out. General Hurlbut has been instructed to detach his cavalry and one brigade to march 10 miles to-night and 15 in the morning, so as to reach Holly Springs depot at 10 o'clock to-morrow morning. He will take one picked section of artillery. Your instructions are nearly the same as his. You will select your best marching troops and as little baggage as possible. Use your own judgment as to artillery, by the general advises that you take only one section, and that the best, and put to it two extra horses to facilitate movements in case of rough roads. Endeavor to reach Holly Springs at 10 a. m. to-morrow and meet General Hurlbut's troops at the depot there.
After the junction, and until the trestle-work below the town is destroyed and the object of the expedition effected, the troops will act in concert and be under the command of the senior officer present. When the return commences they will march under their own officers.
I have the honor to be, very respectfully, yours,
J. H. HAMMOND,
HDQRS. FOURTH DIV., ARMY OF THE TENNESSEE,
On Scott's Creek, June 16, 1862.
Brigadier General J. C. VEATCH,
Commanding Second Brigade, Fourth Division:
GENERAL: I am directed by General Hurlbut, commanding division to accompany Special Orders, Numbers 107, inclosed,* with instructions as follows:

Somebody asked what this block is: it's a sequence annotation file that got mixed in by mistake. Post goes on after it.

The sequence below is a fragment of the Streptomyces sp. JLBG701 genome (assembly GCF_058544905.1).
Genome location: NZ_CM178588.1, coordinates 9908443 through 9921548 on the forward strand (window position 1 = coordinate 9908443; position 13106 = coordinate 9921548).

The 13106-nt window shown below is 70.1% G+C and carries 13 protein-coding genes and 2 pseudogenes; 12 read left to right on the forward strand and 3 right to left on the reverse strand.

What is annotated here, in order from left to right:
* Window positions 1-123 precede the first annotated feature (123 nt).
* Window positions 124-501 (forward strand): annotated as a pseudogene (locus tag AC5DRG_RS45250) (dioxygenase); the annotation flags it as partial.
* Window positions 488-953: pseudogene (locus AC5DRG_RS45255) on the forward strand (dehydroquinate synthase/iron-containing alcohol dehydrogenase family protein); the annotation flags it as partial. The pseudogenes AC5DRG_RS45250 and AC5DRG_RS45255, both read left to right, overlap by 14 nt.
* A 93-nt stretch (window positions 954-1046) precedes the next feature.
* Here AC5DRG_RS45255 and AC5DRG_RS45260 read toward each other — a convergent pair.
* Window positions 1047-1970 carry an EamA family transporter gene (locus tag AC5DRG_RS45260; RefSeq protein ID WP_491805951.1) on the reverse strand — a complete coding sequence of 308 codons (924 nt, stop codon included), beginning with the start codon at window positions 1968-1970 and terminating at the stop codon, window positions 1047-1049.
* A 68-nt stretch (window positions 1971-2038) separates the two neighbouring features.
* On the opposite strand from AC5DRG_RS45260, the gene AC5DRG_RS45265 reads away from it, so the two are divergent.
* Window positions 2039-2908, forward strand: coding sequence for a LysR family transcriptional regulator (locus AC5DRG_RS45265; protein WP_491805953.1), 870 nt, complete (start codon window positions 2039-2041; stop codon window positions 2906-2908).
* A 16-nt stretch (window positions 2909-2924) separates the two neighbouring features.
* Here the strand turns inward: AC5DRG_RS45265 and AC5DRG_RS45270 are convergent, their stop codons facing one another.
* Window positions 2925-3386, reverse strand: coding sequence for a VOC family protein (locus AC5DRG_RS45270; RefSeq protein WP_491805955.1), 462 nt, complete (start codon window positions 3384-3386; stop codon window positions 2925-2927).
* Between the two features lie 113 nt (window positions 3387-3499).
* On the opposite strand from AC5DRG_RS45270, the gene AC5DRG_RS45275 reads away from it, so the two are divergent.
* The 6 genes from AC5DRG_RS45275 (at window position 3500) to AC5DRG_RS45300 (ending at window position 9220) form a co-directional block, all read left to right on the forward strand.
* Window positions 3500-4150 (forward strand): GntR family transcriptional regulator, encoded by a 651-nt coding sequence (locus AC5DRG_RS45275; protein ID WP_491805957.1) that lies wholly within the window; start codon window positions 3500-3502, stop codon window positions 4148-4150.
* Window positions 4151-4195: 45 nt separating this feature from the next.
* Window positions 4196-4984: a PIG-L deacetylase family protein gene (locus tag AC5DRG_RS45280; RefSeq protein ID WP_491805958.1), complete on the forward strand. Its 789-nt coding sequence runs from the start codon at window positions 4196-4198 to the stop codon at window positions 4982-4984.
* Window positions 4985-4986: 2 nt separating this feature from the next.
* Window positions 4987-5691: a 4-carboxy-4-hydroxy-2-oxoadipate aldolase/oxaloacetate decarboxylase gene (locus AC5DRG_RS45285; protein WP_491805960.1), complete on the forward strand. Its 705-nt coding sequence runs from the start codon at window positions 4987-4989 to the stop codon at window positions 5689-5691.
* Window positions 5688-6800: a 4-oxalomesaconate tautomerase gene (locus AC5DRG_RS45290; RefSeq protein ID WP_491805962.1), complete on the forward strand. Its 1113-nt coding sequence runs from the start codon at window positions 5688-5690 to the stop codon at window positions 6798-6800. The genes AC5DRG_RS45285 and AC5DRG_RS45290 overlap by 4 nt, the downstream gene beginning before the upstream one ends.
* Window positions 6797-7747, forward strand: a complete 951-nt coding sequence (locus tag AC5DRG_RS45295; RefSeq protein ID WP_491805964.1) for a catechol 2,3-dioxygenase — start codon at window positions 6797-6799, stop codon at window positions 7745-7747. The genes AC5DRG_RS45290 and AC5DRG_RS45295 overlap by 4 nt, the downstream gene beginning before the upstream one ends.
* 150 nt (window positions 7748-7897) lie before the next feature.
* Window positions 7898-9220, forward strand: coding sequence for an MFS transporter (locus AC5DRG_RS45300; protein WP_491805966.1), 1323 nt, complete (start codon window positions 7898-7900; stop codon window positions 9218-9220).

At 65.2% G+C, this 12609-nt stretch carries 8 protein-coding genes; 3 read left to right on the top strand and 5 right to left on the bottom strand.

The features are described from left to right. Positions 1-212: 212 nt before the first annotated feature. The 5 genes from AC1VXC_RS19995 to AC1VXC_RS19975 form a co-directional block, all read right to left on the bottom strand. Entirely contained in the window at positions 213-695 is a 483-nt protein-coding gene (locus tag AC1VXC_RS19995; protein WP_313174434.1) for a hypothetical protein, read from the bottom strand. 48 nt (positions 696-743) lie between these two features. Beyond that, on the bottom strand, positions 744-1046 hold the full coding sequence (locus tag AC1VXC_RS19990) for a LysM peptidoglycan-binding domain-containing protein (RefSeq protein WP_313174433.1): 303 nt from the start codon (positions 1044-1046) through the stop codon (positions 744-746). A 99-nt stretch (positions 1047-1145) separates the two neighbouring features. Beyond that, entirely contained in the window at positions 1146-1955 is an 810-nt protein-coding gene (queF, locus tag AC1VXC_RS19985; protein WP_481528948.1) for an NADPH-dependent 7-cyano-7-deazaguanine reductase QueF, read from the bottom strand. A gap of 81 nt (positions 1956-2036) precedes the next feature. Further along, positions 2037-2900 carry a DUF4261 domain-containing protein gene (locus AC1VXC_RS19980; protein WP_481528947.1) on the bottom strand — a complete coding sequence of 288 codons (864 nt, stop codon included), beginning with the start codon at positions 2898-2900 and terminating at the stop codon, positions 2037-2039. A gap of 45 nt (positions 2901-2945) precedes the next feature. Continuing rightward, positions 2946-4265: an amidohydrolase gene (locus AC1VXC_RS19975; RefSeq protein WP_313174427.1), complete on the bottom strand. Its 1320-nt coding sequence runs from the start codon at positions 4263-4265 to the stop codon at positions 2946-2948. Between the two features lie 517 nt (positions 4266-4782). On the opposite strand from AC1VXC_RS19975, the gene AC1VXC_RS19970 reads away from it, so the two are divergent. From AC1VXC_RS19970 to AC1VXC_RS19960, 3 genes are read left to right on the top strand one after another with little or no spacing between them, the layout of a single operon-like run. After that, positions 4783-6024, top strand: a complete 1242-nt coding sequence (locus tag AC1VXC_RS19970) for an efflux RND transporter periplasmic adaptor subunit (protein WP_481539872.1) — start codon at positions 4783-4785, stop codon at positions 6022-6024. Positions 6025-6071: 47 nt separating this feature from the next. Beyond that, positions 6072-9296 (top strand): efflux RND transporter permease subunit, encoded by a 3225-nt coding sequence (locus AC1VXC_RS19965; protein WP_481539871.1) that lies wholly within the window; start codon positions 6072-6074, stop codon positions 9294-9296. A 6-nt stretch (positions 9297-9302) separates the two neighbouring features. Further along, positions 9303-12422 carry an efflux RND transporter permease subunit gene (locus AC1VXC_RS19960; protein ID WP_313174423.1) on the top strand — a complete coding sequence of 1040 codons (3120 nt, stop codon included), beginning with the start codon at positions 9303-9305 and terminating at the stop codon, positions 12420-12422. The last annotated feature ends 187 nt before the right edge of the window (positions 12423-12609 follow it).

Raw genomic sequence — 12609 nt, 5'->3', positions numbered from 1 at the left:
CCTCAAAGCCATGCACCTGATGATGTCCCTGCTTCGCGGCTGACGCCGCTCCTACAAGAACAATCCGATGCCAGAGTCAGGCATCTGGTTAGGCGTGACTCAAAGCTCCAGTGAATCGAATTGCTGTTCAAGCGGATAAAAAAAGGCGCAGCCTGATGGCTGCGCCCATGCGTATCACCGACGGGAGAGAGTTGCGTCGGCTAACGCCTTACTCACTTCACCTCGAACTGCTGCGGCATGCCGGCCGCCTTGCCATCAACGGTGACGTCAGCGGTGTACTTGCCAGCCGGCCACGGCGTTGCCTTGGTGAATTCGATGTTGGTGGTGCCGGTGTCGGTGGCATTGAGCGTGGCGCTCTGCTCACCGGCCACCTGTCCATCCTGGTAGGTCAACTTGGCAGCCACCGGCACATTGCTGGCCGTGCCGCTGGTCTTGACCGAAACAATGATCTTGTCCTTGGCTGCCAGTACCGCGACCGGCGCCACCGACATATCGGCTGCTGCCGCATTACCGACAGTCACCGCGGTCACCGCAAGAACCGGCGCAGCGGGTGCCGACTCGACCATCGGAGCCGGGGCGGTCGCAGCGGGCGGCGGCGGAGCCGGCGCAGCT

To take none but the best marching men and as little baggage as possible. At Holly Springs, at 10 o'clock to-morrow morning, General Morgan L. Smith and Dickey's cavalry will meet you. The brigades coming together will act in concert, the senior officer assuming command.
You will destroy, if it be not already destroyed, an important trestle-work which you will find below Holly Springs.
When the object of the expedition is effected the troops will return, each brigade or command under its own leader.
I have the honor to be, general, very respectfully, your obedient servant,
HALLECKS' HEADQUARTERS, June 17, 1862.
Honorable E. M. STANTON:
The railroad east has been repaired to near Tuscumbia, and troops are at work from that point to Decatur; it is open to the north as far as Trenton, 84 miles, and to the west via Jackson to La Grange, within 49 miles of Memphis. General Quinby is working south from Columbus, and is reported to be within 30 miles of Trenton. Our troops are in possession of the road from Humboldt to Memphis, but cannot yet ascertain its condition. The repair of captured locomotives and cars is progressing rapidly. I am mounting our heavy siege artillery in batteries, so as to enable us to hold this place with a smaller force and to send a part of our troops elsewhere.
H. W. HALLECK,